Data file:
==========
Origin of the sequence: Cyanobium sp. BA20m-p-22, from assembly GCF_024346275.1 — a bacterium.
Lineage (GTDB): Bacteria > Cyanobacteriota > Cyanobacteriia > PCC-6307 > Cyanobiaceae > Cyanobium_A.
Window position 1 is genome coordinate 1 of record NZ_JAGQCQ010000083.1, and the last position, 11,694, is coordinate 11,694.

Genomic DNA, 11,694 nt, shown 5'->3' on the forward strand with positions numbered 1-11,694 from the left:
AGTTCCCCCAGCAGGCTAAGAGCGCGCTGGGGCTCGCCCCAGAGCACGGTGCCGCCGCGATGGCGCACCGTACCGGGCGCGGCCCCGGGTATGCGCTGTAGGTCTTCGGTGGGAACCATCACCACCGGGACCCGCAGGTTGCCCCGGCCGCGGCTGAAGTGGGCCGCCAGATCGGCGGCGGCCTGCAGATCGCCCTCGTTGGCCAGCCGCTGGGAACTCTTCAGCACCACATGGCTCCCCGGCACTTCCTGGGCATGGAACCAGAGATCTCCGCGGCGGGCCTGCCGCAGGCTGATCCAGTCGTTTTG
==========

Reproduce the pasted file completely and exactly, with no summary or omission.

Origin of the sequence: Cyanobium sp. BA20m-p-22, from assembly GCF_024346275.1 — a bacterium.
Lineage (GTDB): Bacteria > Cyanobacteriota > Cyanobacteriia > PCC-6307 > Cyanobiaceae > Cyanobium_A.
Window position 1 is genome coordinate 1 of record NZ_JAGQCQ010000083.1, and the last position, 11,694, is coordinate 11,694.

Genomic DNA, 11,694 nt, shown 5'->3' on the forward strand with positions numbered 1-11,694 from the left:
AGTTCCCCCAGCAGGCTAAGAGCGCGCTGGGGCTCGCCCCAGAGCACGGTGCCGCCGCGATGGCGCACCGTACCGGGCGCGGCCCCGGGTATGCGCTGTAGGTCTTCGGTGGGAACCATCACCACCGGGACCCGCAGGTTGCCCCGGCCGCGGCTGAAGTGGGCCGCCAGATCGGCGGCGGCCTGCAGATCGCCCTCGTTGGCCAGCCGCTGGGAACTCTTCAGCACCACATGGCTCCCCGGCACTTCCTGGGCATGGAACCAGAGATCTCCGCGGCGGGCCTGCCGCAGGCTGATCCAGTCGTTTTG